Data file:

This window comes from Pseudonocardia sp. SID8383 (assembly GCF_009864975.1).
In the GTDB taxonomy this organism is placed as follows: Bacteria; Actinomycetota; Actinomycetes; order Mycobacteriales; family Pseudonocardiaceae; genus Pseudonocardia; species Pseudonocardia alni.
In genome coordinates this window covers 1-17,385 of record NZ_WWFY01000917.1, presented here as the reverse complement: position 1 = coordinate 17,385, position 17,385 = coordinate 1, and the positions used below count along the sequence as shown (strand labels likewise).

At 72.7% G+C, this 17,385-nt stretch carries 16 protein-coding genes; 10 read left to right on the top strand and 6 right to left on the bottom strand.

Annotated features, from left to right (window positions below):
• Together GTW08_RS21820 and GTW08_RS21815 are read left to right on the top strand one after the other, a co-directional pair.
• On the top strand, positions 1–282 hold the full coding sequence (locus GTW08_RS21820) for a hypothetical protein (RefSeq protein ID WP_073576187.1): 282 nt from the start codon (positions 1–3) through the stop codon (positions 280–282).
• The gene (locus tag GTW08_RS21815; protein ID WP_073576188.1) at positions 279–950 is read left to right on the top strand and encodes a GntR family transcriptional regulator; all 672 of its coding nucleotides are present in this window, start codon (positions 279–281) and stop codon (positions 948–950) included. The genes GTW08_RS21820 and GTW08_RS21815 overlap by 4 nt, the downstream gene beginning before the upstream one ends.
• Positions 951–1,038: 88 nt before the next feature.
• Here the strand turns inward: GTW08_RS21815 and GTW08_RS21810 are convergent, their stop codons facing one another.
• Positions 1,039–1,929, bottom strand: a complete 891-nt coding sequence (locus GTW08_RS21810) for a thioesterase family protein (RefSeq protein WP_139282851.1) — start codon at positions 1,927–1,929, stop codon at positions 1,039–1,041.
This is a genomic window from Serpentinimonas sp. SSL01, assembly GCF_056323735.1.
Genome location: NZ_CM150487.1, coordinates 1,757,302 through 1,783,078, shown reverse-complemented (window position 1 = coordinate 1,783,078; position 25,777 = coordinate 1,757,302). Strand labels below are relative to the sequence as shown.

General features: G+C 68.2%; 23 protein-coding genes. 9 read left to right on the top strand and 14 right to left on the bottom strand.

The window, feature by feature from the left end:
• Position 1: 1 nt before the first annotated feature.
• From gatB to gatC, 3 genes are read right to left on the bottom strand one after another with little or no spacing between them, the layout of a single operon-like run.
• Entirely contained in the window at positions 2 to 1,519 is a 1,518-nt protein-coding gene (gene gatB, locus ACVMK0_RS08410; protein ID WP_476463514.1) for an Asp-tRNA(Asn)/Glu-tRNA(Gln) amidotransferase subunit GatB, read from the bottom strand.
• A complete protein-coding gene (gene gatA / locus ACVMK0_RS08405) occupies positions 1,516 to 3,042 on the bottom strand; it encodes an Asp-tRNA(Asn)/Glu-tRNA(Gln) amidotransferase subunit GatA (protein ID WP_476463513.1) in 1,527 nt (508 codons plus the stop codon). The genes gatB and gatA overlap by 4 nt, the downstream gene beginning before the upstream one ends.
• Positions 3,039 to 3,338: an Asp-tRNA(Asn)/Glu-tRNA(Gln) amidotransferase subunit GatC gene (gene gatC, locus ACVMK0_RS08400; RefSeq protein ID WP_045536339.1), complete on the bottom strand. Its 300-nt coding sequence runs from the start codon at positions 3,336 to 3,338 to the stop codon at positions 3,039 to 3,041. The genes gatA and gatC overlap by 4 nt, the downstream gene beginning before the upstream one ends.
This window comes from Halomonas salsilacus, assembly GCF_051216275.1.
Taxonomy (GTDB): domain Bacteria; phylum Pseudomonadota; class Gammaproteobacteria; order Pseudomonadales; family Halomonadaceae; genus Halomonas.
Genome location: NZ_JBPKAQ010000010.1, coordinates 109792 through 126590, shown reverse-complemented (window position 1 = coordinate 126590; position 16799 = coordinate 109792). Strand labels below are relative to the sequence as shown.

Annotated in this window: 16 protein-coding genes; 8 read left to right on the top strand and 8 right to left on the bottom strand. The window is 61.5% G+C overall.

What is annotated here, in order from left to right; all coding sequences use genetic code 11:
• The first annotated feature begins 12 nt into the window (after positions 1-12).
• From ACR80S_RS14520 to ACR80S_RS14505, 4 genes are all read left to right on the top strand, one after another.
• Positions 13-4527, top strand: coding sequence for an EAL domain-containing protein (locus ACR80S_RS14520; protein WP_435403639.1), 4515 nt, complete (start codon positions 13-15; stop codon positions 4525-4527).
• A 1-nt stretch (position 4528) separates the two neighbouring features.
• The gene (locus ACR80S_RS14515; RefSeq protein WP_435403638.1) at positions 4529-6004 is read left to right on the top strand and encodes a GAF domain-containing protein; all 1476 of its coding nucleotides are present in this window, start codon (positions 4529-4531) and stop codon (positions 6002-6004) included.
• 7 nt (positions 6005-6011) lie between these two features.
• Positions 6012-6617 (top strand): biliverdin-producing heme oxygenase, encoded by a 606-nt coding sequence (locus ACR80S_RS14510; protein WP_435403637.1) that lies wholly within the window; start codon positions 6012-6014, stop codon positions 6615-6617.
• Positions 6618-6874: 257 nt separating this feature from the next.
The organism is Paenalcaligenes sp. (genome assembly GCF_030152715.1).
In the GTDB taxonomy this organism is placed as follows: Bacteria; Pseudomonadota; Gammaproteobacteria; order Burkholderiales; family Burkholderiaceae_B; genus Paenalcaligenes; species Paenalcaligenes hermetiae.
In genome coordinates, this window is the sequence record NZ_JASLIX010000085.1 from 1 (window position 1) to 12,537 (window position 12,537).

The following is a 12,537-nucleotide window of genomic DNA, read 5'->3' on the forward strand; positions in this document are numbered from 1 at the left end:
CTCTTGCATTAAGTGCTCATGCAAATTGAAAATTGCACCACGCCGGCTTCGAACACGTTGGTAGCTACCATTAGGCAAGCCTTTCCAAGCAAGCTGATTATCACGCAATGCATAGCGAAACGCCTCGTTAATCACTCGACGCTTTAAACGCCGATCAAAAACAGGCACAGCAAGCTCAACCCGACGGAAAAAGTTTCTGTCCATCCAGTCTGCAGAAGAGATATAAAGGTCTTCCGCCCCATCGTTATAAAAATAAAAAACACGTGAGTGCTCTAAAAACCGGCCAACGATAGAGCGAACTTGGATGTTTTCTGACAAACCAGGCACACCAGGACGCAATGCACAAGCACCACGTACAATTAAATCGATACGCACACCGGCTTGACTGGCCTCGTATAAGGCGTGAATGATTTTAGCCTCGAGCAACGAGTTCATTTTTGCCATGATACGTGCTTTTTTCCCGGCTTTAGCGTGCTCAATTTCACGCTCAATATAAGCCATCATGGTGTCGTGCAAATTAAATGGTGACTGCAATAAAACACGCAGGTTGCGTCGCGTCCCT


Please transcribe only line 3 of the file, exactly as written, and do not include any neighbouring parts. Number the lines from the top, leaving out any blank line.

In genome coordinates this window covers 1-17,385 of record NZ_WWFY01000917.1, presented here as the reverse complement: position 1 = coordinate 17,385, position 17,385 = coordinate 1, and the positions used below count along the sequence as shown (strand labels likewise).